Side A. Something Old - "Cockeyed Lowlife of the Highlands" (New recording of this old song)
Side B. Something New - "I Don't Ever Want to Change" (taken from the album Gala Mill)
Side C. Something Borrowed - "I Drink" (originally by Charles Aznavour)
Side D. Something Blue - "Shark Fin Blues" (taken from the album Wait Long By the River.)

Musicians Against Air Travel: Randy Rhoads

So the other day I was listening to a classic: Blizzard of Ozz by Ozzy Osbourne, and I was reminded that the virtuoso guitar player Randy Rhoads died tragically in a plane crash back in 1982.

Now, I know Randy Rhoads has fallen into obscurity by 2008, but this young musician was truly poised to make a huge impact on 1980's heavy metal...if he hadn't died in a totally stupid plane crash.

Apparently scared of flying, Randy Rhoads somehow ended up on a small plane with a few other people, and a pilot who was either high on cocaine or had used it in the recent past. The pilot apparently flew the plane close to a tour bus where the rest of Ozzy's band were sleeping. After doing this a few times, and going back for another run, the plane hit the bus causing it to crash, killing everyone on board.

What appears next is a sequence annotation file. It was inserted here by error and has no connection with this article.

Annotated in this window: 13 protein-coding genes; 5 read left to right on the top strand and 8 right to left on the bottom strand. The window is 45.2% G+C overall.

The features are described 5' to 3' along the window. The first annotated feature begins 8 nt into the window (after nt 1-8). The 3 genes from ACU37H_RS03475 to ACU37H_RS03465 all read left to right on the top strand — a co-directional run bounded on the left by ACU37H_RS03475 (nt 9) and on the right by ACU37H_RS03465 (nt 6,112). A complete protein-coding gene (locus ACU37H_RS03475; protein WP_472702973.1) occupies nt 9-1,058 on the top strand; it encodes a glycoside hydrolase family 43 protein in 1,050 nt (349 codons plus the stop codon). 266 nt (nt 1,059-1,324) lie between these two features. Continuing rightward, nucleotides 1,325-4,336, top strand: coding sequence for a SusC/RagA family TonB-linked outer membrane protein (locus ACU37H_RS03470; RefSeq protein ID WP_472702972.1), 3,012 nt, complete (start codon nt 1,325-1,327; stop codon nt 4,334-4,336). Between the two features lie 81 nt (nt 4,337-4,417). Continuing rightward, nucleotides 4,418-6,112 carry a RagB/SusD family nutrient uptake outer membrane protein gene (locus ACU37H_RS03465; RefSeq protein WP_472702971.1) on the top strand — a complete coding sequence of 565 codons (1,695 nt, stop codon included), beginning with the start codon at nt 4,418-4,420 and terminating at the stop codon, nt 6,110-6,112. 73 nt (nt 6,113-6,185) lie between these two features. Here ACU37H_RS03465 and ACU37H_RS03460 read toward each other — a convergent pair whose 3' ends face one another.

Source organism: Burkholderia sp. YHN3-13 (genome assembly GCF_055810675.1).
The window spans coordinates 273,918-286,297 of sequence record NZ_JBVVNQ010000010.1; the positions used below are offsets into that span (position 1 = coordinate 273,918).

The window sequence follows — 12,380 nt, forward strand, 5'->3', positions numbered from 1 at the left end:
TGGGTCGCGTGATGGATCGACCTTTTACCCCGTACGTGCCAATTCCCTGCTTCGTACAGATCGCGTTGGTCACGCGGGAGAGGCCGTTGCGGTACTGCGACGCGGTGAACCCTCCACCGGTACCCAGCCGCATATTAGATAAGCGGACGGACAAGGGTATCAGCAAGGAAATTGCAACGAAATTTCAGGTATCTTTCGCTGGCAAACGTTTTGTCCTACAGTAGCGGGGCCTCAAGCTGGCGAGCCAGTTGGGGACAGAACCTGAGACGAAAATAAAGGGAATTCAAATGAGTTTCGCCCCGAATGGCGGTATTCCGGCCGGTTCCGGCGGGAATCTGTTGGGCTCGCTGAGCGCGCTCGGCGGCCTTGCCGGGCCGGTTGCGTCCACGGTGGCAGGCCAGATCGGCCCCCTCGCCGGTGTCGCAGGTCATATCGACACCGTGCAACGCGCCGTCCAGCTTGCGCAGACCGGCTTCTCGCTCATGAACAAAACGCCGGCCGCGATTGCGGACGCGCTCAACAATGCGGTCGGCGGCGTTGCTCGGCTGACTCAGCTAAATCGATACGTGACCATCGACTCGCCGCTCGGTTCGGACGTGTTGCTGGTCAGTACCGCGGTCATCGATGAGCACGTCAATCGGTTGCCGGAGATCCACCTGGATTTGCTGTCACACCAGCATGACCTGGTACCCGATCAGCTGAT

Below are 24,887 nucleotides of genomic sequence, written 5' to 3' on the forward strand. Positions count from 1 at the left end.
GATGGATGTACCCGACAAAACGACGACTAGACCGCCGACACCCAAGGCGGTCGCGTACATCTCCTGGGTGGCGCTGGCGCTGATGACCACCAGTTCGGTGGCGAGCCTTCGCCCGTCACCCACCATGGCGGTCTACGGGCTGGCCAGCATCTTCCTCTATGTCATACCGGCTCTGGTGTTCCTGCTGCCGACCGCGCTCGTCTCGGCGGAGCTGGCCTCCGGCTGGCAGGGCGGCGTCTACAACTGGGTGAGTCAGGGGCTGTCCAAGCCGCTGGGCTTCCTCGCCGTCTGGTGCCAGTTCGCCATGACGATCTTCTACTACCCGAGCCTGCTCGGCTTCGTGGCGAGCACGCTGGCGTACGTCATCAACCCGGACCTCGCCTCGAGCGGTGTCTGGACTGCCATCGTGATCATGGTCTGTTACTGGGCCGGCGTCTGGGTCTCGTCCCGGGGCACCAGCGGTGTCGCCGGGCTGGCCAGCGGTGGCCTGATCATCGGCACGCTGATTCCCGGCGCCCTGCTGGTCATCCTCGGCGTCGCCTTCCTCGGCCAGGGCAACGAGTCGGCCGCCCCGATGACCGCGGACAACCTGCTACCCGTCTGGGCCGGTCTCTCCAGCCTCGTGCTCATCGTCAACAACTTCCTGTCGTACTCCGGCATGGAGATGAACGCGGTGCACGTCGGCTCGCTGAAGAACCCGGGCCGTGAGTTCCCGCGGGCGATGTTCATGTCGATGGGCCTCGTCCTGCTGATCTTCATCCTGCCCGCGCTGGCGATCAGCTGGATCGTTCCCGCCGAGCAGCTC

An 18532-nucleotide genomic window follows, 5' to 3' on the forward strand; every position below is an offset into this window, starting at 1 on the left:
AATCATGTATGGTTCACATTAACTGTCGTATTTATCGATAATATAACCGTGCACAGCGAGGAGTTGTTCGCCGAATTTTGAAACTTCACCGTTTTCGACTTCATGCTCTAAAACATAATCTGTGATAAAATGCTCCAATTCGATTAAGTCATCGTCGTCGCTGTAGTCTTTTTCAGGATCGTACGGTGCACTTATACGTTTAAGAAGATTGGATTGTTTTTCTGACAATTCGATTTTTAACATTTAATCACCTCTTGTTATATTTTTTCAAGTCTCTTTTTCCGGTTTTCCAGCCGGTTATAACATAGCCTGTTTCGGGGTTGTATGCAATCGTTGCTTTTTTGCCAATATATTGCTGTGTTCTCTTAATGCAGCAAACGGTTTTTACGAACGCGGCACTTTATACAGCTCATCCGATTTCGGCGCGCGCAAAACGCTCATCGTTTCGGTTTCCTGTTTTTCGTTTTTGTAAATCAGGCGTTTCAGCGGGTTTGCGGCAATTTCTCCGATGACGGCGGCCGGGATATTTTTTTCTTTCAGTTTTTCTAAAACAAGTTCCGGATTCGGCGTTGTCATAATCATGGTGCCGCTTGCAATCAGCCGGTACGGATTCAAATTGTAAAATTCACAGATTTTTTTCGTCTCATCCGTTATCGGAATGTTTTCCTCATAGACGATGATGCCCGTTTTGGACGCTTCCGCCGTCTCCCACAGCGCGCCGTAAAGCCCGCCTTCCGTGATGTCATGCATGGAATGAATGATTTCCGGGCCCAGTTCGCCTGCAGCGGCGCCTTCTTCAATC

Randy Rhoads was only 25 when he died, and yet in his short life, he was able to secure his place in rock history. Born in 1956, Randy started playing guitar at age 7. He learned guitar by playing folk music, but his style of lead guitar playing also shows a heavy influence of classical guitar. Most notable is the song "Dee" (Also on Blizzard of Ozz), which Randy named after his mother. At age 14, Randy Rhoads formed the band that would eventually become Quiet Riot. Playing around the LA area, Quiet Riot never achieved much success, and was never signed to a record label in the US. However, CBS/Sony did sign them, and released two albums in Japan in the late 1970's.

In 1979, Randy Rhoads' name was passed on to Ozzy Osbourne who was putting together a new band after being fired from Black Sabbath. Ozzy reportedly hired Randy Rhoads while he was still warming up for his audition with Ozzy. What followed were two of the greatest heavy metal albums ever recorded: Blizzard of Ozz and Diary of a Madman. Shortly before his death, Randy Rhoads had expressed interest in retiring from rock music temporarily to pursue a degree in classical guitar. Sadly, he never was able to pursue that musical path.